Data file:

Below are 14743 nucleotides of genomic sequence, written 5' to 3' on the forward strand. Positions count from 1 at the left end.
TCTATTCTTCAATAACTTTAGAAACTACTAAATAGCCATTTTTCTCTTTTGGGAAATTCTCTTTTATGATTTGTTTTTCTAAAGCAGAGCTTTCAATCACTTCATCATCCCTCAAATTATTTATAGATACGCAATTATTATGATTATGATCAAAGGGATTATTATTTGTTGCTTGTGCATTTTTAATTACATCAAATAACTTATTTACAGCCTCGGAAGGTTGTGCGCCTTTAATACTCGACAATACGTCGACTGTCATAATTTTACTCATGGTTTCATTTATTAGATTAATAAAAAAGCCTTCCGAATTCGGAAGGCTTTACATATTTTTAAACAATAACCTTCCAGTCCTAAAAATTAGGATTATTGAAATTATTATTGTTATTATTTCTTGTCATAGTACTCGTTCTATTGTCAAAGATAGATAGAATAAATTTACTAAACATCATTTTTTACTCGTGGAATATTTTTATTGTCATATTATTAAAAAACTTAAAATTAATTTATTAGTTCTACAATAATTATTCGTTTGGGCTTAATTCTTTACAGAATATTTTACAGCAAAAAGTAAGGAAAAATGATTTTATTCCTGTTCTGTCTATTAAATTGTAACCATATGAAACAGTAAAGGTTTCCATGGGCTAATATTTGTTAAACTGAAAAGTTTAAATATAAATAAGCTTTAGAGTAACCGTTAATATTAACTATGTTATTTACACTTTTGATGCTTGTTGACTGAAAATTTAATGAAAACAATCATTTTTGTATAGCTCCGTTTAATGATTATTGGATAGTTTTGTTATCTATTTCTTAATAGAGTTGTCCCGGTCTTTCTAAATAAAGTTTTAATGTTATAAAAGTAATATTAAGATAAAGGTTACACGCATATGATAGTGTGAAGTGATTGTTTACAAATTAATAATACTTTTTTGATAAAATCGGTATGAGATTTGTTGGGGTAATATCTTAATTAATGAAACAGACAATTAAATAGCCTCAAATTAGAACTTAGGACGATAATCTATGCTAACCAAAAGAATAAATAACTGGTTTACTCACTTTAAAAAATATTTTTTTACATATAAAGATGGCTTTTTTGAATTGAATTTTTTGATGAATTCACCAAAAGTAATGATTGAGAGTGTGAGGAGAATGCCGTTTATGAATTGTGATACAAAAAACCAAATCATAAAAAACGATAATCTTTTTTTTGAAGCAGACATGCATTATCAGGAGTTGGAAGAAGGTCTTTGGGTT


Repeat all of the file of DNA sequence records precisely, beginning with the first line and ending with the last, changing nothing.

Below are 14743 nucleotides of genomic sequence, written 5' to 3' on the forward strand. Positions count from 1 at the left end.
TCTATTCTTCAATAACTTTAGAAACTACTAAATAGCCATTTTTCTCTTTTGGGAAATTCTCTTTTATGATTTGTTTTTCTAAAGCAGAGCTTTCAATCACTTCATCATCCCTCAAATTATTTATAGATACGCAATTATTATGATTATGATCAAAGGGATTATTATTTGTTGCTTGTGCATTTTTAATTACATCAAATAACTTATTTACAGCCTCGGAAGGTTGTGCGCCTTTAATACTCGACAATACGTCGACTGTCATAATTTTACTCATGGTTTCATTTATTAGATTAATAAAAAAGCCTTCCGAATTCGGAAGGCTTTACATATTTTTAAACAATAACCTTCCAGTCCTAAAAATTAGGATTATTGAAATTATTATTGTTATTATTTCTTGTCATAGTACTCGTTCTATTGTCAAAGATAGATAGAATAAATTTACTAAACATCATTTTTTACTCGTGGAATATTTTTATTGTCATATTATTAAAAAACTTAAAATTAATTTATTAGTTCTACAATAATTATTCGTTTGGGCTTAATTCTTTACAGAATATTTTACAGCAAAAAGTAAGGAAAAATGATTTTATTCCTGTTCTGTCTATTAAATTGTAACCATATGAAACAGTAAAGGTTTCCATGGGCTAATATTTGTTAAACTGAAAAGTTTAAATATAAATAAGCTTTAGAGTAACCGTTAATATTAACTATGTTATTTACACTTTTGATGCTTGTTGACTGAAAATTTAATGAAAACAATCATTTTTGTATAGCTCCGTTTAATGATTATTGGATAGTTTTGTTATCTATTTCTTAATAGAGTTGTCCCGGTCTTTCTAAATAAAGTTTTAATGTTATAAAAGTAATATTAAGATAAAGGTTACACGCATATGATAGTGTGAAGTGATTGTTTACAAATTAATAATACTTTTTTGATAAAATCGGTATGAGATTTGTTGGGGTAATATCTTAATTAATGAAACAGACAATTAAATAGCCTCAAATTAGAACTTAGGACGATAATCTATGCTAACCAAAAGAATAAATAACTGGTTTACTCACTTTAAAAAATATTTTTTTACATATAAAGATGGCTTTTTTGAATTGAATTTTTTGATGAATTCACCAAAAGTAATGATTGAGAGTGTGAGGAGAATGCCGTTTATGAATTGTGATACAAAAAACCAAATCATAAAAAACGATAATCTTTTTTTTGAAGCAGACATGCATTATCAGGAGTTGGAAGAAGGTCTTTGGGTT